From the book: "They were five weeks out of England, driving through a storm on the icy edge of the world, when a sudden blast knocked Gabriel on her side. The helmsman tried frantically to turn the tiny ship into the wind that pinned it down, but the rudder had lifted clear of the surface and took no purchase. Water poured over the side, roaring into hatches as the wind drove the vessel across the waves and the crew clung frozen in despair. Only the captain acted, scrambling along the almost-horizontal upper sides, casting off lines to spill wind from the sails, forcing the crew into action to cut away the mizzenmast and the broken foreyard, then preventing them from doing the same to the mainmast. Finally Gabriel rose sluggishly, heavy with seawater but steering slowly off the wind. A tangle of broken rigging and sodden sails, she wallowed before the storm through the remainder of the day and all of the following night, while the captain restored order and set men to pumping the ship dry." Under orders from Queen Elizabeth I, Gabriel's captain B privateer and adventurer Martin Frobisher B took up the search for a northwestern route to Asia.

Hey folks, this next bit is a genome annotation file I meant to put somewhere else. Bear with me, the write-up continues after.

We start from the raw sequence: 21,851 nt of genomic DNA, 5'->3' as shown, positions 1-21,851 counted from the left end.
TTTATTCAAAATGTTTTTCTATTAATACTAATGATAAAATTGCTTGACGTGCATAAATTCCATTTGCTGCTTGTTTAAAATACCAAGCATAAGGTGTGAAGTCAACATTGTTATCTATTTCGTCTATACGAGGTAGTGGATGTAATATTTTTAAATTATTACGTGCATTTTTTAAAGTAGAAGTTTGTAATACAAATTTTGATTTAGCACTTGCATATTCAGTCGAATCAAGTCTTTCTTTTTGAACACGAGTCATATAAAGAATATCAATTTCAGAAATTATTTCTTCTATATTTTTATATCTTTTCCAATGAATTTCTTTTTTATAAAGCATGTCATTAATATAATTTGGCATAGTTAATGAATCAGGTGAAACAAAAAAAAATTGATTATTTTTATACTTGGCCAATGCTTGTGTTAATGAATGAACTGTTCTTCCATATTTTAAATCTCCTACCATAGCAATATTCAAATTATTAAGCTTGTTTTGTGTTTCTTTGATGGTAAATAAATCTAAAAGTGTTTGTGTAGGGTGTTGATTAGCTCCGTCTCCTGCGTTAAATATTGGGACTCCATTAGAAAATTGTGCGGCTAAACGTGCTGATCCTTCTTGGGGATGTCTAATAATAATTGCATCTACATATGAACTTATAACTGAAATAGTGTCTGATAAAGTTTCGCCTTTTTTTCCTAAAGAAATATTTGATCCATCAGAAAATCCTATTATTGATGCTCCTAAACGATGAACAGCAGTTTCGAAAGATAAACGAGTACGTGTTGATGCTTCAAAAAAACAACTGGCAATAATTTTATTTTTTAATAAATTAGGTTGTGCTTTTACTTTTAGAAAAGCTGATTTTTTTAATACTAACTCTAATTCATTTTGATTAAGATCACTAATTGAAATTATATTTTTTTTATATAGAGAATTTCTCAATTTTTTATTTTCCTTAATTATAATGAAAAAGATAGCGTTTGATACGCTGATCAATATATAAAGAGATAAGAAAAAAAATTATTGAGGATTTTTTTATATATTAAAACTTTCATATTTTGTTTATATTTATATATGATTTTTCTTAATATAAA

A few days after enduring the storm of 14 July 1576, Frobisher sighted the most easterly outlier of Arctic North America and for the first time England became aware of this vast northern region. Over the next three summers it would be the scene of an adventure involving the fruitless search for a northwest passage, the first attempt by the British to establish a settlement in the New World, and the first major gold-mining fraud in North American history. Over 1,200 tons of rock were mined from Baffin Island and shipped to England, where they were found to contain not an ounce of gold. Yet Frobisher's claim of possession established British interest in northern North America and was the first step in the eventual establishment of British sovereignty over the northern half of the American continent. Using reports from the men who participated in the venture, details preserved in the oral histories of the Inuit, and archaeological information recovered from the sites of Elizabethan activities on Baffin Island, Robert McGhee describes Frobisher's expeditions and offers new insights into this audacious venture.
The story ends on an ironic note B the capital of the new Territory of Nunavut, which restores to the Inuit a measure of the sovereignty claimed for England by Frobisher, lies at the head of the bay named after him, where over four centuries ago the English first ventured into Arctic America.